Époisses has earned its reputation as the "king of stinkers". Photo: Shutterstock

Veteran fromager Patrick Ambrosio takes us on a whistle-stop tour of France’s oldest, and whiffiest, monastic cheeses

The impact of monastic orders on the history of French cheesemaking cannot be overstated. Indeed, we owe France’s most beloved – and stinkiest – washed-rind fromages to the hard work of devoted monks.

One theory contends that these pioneering cheesemakers were first driven, perhaps subconsciously, to create cheeses that were strong in aroma and taste as a replacement for the meats they typically refrained from.

One of the oldest monastic cheeses (though no longer produced by monks today) is Alsatian Munster, created as early as the 7th century. Although considered quintessentially French, this pungent number enjoys a somewhat unique multicultural history: it was originally made by Irish monks in the Vosges using a method taught to them by visiting Italian Benedictines!

Abbaye de Cîteaux is
a tiny puck of washed-rind beauty

Equally eye-watering is the Burgundian Époisses, created in the 14th century at the Cistercian monastery of the same name. Long forgotten by the early 1900s, it was resurrected in the 1950s.

The birthplace of the Cistercian order, the (now Trappist) Abbaye Notre-Dame de Cîteaux near Dijon is home to the highly-coveted Abbaye de Cîteaux, a tiny puck of washed-rind beauty. A bit firmer and milder than Époisses, it can be hard to find as most of the production is sold directly to the public onsite.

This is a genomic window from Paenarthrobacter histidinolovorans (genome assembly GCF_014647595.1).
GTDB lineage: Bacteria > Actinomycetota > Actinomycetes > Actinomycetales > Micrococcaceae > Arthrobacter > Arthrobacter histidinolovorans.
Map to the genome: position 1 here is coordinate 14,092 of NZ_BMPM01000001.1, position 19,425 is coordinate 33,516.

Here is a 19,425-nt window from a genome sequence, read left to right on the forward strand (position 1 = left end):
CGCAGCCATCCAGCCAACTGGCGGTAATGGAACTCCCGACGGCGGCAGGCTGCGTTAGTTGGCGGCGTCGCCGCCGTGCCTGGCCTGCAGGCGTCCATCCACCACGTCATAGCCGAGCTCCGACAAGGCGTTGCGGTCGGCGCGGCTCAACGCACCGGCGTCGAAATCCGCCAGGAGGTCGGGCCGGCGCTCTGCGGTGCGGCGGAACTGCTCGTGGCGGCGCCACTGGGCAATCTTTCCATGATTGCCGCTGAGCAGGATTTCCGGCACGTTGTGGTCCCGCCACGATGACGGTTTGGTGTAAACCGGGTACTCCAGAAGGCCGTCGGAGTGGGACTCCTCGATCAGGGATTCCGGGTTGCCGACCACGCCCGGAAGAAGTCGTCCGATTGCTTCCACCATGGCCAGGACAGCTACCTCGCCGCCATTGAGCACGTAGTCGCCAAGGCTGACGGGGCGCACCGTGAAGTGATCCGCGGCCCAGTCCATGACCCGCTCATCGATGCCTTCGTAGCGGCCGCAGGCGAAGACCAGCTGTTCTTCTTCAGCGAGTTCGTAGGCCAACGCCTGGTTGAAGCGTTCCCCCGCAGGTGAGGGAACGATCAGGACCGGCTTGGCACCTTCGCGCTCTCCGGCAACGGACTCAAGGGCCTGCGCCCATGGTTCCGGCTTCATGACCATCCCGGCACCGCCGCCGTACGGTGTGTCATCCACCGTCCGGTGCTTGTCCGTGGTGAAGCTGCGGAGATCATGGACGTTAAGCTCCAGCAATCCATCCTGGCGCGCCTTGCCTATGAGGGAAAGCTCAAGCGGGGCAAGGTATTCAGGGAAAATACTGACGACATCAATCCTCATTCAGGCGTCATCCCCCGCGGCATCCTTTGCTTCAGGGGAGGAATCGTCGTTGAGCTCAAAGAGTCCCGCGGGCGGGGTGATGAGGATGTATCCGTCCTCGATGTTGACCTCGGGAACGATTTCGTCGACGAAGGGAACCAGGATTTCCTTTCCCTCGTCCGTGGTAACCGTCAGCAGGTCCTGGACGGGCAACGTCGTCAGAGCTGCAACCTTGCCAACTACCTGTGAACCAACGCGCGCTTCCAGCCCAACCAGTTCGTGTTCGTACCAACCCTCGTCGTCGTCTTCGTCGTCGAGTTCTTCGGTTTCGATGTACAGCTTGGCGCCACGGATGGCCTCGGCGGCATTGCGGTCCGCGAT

A similarly sturdy Trappist cheese, the Abbaye de Tamié has been produced at the abbey of the same name in the alpine village of Albertville since the 12th century. The monastery’s canny monks have even devised a method for converting the leftover whey from the cheesemaking process into methane gas used to fuel their hot-water system!

Timanoix is based on the classic Port Salut recipe

And lest you should think that the men are having all the fun, the Trappist sisters at the Abbaye de Belval in Picardy are giving their male counterparts a run for their money with the Abbaye de Belval cheese, also known as Trappiste de Belval, or simply Belval. Matured for about 60 days, this mild number with a fruity tang is a perfect accompaniment to the hearty beers of the north.

Their diligent sisters at the Abbaye Notre-Dame de Bonne Espérance in the Dordogne toil away in contemplation as they produce Trappe Échourgnac. Based on the recipe for Port Salut – passed on by the visiting brotherhood of the Abbaye de Port Salut – it was first produced here in the late 1800s until the takeover of the abbey by a convent some 30 years later.

The nuns are also responsible for creating a more popular version of Trappe washed in walnut liqueur. Monks at the Abbaye Cistercienne Notre-Dame de Timadeuc in Brittany produce a similar cheese called Timanoix. While these cheeses have all maintained their original full-bodied, fruity flavours, the current-day Port Salut has not fared quite so well, having devolved into a rather bland and insipid cheese.

Abbaye de Belloc is similar to an Ossau-Iraty

An exception to the washed-rind cow’s milk format is the elegant Abbaye de Belloc, produced at the eponymous Benedictine abbey in Aquitaine. Following the classic Pyrenean recipe for Ossau-Iraty and other sheep’s milk cheeses of the region, this Basque-style Tomme is sweeter and more refined in texture and taste. From gooey stinkers to soft Tommes, you simply can’t beat monastic cheeses’ old-world flavours – and distinct history.

From France Today magazine

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